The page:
From Karachi, Pakistan:
A patient has type 2 diabetes and used oral medication for six years. Four months ago, when the doctor gave him insulin, he had hypoglycemia for some time and, later, his blood sugar level become stable. Is this a honeymoon period? How can such patients be treated? What should their follow-up be? Should they be on oral medications or insulin? What dosage? In sum, what is the general criteria for treating such patients?
It is unlikely a honeymoon period. This term is reserved for those with true autoimmune diabetes. However, it has been shown that any intervention that lowers blood sugars and reduces the glucose toxicity has the benefit of improving insulin secretion. The improvement in blood sugars can come from the use of oral medications, insulin, or lifestyle changes. It is not uncommon in patients with type 2 diabetes.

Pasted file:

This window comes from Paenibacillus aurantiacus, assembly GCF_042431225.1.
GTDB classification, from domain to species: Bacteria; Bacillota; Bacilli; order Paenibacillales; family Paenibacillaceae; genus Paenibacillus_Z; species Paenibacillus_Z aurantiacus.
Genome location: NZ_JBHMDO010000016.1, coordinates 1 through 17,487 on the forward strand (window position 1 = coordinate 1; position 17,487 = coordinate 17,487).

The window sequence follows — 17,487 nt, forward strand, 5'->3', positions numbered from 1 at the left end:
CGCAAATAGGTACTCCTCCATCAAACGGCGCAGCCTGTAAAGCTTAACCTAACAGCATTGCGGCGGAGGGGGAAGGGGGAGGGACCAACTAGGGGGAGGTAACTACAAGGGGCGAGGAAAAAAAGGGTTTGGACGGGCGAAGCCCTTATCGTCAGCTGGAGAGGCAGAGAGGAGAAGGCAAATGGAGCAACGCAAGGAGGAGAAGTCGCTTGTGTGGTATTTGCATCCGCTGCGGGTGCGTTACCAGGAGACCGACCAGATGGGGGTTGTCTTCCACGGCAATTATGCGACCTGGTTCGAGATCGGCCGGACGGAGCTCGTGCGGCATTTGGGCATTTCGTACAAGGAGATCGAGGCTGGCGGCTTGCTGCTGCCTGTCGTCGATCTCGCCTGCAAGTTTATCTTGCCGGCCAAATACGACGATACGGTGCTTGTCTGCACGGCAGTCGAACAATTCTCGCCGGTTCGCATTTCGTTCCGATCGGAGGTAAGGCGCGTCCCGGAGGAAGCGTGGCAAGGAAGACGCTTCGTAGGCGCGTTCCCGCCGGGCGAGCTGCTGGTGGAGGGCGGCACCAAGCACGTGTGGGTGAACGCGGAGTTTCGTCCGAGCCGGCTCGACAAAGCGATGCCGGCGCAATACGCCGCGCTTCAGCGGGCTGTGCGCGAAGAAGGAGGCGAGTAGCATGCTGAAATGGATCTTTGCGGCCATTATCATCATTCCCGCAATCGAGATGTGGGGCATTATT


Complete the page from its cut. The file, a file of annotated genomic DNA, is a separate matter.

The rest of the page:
Last Updated: Tuesday April 06, 2010 15:10:00
This Internet site provides information of a general nature and is designed for educational purposes only. If you have any concerns about your own health or the health of your child, you should always consult with a physician or other health care professional.
This site is published by T-1 Today, Inc. (d/b/a Children with Diabetes), a 501c3 not-for-profit organization, which is responsible for its contents.
© Children with Diabetes, Inc. 1995-2015. Comments and Feedback.